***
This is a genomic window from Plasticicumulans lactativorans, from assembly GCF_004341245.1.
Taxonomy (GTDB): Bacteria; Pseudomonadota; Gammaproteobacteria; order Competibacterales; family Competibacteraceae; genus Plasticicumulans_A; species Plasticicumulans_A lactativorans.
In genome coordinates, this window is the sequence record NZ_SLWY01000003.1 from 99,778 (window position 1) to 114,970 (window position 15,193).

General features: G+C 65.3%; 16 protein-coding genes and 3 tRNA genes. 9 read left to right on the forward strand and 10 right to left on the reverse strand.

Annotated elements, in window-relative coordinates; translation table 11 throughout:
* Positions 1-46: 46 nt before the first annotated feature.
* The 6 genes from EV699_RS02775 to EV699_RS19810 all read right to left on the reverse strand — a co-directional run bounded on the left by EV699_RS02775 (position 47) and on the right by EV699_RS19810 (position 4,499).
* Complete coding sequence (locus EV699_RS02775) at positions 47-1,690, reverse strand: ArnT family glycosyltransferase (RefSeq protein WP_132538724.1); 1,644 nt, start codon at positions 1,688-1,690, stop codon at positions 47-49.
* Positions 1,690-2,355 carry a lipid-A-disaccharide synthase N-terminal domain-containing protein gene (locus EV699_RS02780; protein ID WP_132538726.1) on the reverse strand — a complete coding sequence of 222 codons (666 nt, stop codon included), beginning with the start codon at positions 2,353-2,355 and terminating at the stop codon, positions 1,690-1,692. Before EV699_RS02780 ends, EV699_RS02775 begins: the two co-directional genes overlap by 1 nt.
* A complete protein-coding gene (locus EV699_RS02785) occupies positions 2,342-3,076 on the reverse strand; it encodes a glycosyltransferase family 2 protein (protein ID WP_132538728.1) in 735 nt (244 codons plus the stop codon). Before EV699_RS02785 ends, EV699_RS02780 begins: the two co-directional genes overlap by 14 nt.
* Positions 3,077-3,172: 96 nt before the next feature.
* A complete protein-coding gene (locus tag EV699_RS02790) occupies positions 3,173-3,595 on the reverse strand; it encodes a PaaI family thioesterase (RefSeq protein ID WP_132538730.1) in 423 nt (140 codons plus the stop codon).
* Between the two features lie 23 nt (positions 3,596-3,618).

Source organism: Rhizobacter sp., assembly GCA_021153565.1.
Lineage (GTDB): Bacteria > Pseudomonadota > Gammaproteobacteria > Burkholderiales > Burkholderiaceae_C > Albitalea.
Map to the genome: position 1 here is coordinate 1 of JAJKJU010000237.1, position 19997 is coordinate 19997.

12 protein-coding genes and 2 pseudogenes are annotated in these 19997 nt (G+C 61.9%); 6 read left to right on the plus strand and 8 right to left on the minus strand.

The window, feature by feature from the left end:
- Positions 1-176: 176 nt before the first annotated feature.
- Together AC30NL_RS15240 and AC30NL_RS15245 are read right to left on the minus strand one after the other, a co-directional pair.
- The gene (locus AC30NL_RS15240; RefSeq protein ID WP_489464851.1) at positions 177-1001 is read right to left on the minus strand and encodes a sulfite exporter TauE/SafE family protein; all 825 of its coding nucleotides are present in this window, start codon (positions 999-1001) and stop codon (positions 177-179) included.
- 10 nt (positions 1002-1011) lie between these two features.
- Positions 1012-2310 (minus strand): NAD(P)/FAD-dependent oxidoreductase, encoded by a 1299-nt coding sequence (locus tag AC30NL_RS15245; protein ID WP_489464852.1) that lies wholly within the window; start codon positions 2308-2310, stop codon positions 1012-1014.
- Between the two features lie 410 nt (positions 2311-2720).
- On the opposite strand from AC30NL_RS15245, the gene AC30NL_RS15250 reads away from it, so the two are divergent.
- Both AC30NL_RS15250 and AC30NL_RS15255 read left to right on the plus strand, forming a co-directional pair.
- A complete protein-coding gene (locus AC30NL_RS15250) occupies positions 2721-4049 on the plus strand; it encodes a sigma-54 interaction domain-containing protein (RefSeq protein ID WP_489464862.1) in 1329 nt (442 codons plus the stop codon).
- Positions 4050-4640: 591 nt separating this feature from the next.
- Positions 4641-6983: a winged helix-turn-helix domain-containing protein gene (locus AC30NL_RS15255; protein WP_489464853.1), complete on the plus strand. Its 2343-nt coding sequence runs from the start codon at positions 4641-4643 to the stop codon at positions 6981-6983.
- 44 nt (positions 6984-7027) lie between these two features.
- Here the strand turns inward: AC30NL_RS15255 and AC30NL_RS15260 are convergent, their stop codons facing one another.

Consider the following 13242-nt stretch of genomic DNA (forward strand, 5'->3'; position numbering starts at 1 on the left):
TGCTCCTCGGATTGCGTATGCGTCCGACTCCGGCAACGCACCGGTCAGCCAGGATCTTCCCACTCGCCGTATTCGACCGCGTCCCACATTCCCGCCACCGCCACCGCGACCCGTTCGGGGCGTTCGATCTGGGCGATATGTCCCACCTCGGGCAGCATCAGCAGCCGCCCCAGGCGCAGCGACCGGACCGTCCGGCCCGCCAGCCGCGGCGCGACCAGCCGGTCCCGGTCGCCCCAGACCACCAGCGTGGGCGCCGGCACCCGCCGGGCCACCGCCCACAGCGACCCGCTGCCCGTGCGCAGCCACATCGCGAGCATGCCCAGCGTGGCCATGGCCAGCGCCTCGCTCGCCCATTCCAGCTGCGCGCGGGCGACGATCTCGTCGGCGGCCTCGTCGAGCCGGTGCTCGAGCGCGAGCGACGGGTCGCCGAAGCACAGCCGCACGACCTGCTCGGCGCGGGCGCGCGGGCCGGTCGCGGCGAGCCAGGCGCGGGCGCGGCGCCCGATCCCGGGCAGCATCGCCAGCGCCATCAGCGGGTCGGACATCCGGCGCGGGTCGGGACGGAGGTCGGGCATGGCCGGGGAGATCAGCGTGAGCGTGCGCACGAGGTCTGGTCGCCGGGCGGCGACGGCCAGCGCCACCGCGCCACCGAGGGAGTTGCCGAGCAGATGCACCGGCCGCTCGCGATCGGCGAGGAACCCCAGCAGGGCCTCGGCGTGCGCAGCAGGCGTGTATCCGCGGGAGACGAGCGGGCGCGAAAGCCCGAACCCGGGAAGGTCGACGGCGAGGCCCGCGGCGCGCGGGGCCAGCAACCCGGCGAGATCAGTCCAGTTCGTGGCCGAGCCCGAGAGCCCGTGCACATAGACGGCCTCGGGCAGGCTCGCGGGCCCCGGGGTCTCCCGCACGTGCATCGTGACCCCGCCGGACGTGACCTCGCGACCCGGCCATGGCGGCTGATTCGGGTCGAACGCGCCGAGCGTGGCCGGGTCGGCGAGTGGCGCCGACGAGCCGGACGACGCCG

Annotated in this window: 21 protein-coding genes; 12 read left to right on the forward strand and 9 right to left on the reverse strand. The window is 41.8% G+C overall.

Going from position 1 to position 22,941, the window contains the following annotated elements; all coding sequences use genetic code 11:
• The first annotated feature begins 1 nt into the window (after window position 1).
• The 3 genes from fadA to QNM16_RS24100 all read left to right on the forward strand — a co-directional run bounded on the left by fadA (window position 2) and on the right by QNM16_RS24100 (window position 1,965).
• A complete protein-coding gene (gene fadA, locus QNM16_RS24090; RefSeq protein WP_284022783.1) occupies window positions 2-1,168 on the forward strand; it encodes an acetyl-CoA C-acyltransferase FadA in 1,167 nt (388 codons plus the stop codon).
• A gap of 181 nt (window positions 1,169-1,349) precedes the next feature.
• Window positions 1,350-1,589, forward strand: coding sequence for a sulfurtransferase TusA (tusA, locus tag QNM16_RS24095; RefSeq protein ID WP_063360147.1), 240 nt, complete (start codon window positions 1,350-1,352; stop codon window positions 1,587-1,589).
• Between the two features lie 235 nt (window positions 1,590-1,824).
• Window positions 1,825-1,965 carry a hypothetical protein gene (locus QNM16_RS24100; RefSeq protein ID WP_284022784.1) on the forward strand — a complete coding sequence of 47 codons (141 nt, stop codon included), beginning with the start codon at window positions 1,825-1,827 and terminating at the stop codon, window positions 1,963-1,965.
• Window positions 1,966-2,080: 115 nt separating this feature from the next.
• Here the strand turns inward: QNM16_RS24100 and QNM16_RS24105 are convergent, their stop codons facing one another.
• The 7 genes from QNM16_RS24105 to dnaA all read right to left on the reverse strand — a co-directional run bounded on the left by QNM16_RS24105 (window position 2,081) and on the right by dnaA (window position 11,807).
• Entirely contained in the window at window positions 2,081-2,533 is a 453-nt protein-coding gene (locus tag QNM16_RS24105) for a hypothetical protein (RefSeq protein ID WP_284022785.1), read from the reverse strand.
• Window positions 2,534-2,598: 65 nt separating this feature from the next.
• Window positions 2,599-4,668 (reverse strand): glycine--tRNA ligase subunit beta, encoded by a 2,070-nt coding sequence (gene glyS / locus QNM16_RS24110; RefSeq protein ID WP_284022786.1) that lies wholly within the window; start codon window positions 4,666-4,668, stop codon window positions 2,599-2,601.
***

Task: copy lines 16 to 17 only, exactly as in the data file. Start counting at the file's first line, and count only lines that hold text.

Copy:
Map to the genome: position 1 here is coordinate 1 of JAJKJU010000237.1, position 19997 is coordinate 19997.

12 protein-coding genes and 2 pseudogenes are annotated in these 19997 nt (G+C 61.9%); 6 read left to right on the plus strand and 8 right to left on the minus strand.